Schools don’t have resources for Common Core test, teachers say
Could under-funded schools prove more effective than legislators at undermining Common Core? While conservative legislators and Tea Party activists failed to derail the Common Core education standards this legislative session, 87 percent of teachers surveyed say their schools lack the technology needed to implement the new tests and that low levels of computer literacy could dampen students’ odds of success, according to the Times-Picayune. The results, which come from an Louisiana Federation of Teachers’ survey of 1,011 teachers, contradict Superintendent of Education John White’s assurances that school are prepared to administer the new Partnership for Assessment of Readiness for College and Careers (PARCC) test. Between 2008 and 2014, state support for K-12 schools dropped $212 per student. The PARCC test will be taken by students in third through eighth grade for the first time next year. Gov. Bobby Jindal — a former support of the standards who has since changed his mind — has publicly stated his office is trying to find a way to unilaterally pull the state out of Common Core and PARCC.
What’s the matter with Kansas?
In 2012, Kansas policymakers enacted one of the most radical state tax cuts in history. The result? Plummeting revenues that triggered deep cuts to critical services like education, a credit rating downgrade and lagging employment growth (despite Gov. Sam Brownback’s claim that the plan would be an economic booster shot), according to Nick Johnson at the Center on Budget and Policy Priorities. Earlier this week, the Wall Street Journal reported that some political leaders in other states who were eager to cut revenues are starting to lose some confidence in light of the disastrous results in Kansas. Here in Louisiana, Gov. Bobby Jindal has said he plans another push to eliminate the state income tax – an idea that failed to gain support in 2013.
Health care reform may help reduce recidivism
An American behind bars is far more likely to suffer from a mental illness or substance abuse disorder than his or her un-incarcerated neighbors, and untreated behavioral health issues can make it harder for offenders to transition back to civilian life. It is not uncommon for a prisoner to receive care while incarcerated, only to lose access to services when released, making it more difficult to hold down a job and contributing to high rates of recidivism. Noticing this link — costly both in terms of lost liberty and wasted taxpayers dollars — the sheriff of San Francisco is working to make sure that inmates get connected to health coverage when they are finished serving their time, reports National Public Radio. Former prisoners in the past often lacked access to even basic affordable health care, something that has changed now that the Affordable Care Act has made new insurance options available. Unfortunately, Louisiana has so far resisted anything associated with Obamacare — including expanding coverage to uninsured adults — and is unlikely to follow a similar common sense approach.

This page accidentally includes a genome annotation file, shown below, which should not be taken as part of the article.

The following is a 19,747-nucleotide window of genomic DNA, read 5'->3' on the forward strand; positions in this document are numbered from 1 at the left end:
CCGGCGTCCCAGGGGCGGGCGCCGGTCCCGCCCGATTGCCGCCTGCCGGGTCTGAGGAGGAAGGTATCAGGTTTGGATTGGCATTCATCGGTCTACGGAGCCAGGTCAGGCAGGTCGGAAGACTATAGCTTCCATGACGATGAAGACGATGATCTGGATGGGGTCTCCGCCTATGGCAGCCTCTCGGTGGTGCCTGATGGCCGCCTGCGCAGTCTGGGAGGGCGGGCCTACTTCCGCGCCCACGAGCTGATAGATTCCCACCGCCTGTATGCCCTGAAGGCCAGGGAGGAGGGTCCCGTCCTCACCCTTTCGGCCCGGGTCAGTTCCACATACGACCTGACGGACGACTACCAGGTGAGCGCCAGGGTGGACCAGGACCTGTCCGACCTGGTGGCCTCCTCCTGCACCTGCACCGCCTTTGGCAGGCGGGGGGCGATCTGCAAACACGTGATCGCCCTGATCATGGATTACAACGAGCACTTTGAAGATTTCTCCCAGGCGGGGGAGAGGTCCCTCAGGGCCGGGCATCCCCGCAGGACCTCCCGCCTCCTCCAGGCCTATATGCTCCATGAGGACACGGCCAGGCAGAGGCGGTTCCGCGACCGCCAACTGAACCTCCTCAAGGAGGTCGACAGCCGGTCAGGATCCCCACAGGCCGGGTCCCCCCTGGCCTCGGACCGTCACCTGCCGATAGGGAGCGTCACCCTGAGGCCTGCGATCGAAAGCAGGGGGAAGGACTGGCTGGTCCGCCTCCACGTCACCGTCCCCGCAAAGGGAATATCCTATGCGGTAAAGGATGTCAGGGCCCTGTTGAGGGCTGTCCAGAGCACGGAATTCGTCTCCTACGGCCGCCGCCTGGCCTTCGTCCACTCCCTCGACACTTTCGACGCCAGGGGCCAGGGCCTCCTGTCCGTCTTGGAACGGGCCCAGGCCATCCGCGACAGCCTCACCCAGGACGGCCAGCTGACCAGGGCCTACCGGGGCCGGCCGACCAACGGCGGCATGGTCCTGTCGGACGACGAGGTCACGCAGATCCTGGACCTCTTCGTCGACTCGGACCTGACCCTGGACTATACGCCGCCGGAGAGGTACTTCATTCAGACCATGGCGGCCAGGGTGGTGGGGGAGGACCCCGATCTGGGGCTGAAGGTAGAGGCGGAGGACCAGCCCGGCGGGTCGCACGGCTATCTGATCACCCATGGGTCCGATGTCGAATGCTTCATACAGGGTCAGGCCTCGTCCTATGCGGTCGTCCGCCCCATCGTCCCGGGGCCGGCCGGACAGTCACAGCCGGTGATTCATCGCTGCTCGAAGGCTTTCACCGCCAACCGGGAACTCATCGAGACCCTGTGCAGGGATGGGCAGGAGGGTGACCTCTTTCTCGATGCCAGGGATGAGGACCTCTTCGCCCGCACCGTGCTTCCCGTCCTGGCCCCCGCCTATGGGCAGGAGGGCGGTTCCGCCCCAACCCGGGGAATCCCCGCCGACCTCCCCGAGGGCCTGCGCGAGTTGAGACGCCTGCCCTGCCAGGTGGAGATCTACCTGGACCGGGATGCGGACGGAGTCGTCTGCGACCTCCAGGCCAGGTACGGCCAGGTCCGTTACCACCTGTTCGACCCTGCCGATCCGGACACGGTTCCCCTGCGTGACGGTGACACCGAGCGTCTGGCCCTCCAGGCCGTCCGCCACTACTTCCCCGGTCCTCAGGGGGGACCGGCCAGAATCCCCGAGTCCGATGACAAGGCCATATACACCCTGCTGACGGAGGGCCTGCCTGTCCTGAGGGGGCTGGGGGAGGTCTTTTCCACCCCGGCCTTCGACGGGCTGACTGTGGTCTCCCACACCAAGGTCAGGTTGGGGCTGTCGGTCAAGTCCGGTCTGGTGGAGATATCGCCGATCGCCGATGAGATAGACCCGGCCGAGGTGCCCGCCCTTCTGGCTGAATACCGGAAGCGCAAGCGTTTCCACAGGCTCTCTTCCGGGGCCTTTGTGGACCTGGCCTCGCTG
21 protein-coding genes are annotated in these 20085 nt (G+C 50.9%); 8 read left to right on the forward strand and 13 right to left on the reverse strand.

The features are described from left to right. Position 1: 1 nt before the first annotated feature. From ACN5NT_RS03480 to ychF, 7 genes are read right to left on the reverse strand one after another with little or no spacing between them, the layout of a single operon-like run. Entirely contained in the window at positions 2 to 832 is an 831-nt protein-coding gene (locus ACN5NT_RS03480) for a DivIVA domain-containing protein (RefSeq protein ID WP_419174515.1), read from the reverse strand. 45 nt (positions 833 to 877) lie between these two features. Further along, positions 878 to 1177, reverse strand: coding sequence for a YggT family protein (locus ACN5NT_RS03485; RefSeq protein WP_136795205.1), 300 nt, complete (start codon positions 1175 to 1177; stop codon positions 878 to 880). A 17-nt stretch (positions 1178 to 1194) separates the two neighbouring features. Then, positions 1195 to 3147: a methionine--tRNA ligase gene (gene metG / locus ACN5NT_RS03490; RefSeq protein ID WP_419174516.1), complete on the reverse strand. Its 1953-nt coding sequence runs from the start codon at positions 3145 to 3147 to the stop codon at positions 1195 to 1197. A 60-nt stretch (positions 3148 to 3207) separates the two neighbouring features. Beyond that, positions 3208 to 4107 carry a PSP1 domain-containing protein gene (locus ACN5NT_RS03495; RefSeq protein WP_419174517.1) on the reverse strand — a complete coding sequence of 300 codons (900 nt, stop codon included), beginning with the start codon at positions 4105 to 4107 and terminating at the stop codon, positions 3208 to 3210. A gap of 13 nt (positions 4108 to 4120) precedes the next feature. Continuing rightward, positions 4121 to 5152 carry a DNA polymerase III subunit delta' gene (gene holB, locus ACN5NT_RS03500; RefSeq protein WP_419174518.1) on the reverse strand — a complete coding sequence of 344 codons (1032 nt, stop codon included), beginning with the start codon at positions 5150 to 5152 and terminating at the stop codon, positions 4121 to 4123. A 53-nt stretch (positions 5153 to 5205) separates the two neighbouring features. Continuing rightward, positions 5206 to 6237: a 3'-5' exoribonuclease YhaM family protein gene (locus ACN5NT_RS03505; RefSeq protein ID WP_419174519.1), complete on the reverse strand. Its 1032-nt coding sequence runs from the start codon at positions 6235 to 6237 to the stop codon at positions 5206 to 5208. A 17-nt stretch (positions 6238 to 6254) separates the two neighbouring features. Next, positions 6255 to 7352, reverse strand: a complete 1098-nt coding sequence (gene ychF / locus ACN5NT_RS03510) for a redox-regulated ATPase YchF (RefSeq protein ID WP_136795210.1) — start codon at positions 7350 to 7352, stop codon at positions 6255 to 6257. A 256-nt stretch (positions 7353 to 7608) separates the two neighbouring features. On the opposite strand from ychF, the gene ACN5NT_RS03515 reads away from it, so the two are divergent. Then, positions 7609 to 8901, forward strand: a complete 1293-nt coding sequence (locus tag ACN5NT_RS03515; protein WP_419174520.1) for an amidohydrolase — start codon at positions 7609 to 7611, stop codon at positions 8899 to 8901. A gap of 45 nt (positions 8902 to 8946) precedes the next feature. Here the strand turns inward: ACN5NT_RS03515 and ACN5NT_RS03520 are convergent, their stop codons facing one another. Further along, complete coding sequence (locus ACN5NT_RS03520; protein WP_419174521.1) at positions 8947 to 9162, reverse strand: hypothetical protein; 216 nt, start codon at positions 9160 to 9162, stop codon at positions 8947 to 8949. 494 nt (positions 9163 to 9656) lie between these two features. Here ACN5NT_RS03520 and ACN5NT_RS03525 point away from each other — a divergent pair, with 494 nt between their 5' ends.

Bob Mann: Budgets are a statement of priorities
In a column titled “Shouldn’t it be easier to get into college than prison?” Times-Picayune writer Bob Mann points out the stark disparity in how Louisiana policymakers treat criminal justice compared to higher education. Louisiana has some of the harshest sentencing laws and the highest incarceration rate in the nation at the same time colleges and universities are being chronically underfunded and need-based tuition aid stays flat. Some examples: Recent attempts to reform drug sentencing laws were killed in the legislature after opposition from sheriffs. State support for higher education has plummeted. The cost of TOPS — the state’s merit-based student aid program — have skyrocketed in recent years along with annual tuition hikes as high as 10 percent, even as need-based Go Grants have been held flat. The result? A state where young people — particularly those from lower-income backgrounds — find it harder to get a degree and are more likely to end up behind bars. According to Mann, this result didn’t come about by accident. It is by design.
Nation’s largest Protestant denomination calls for payday loan reform
The Southern Baptist Convention is taking a stand against predatory payday lending. A resolution that passed at the organization’s annual meeting in Baltimore says payday loans conflict with God’s plan for human relationships, is a direct violation of the Love Commandment, and fails to respect the dignity of individuals. It calls on churches, businesses, governments and people to provide better solutions for meeting short-term financial needs, provide financial stewardship classes to the community, and to investigate current payday lending abuses. You can click here to read the full resolution (scroll approximately three-fourths of the way down).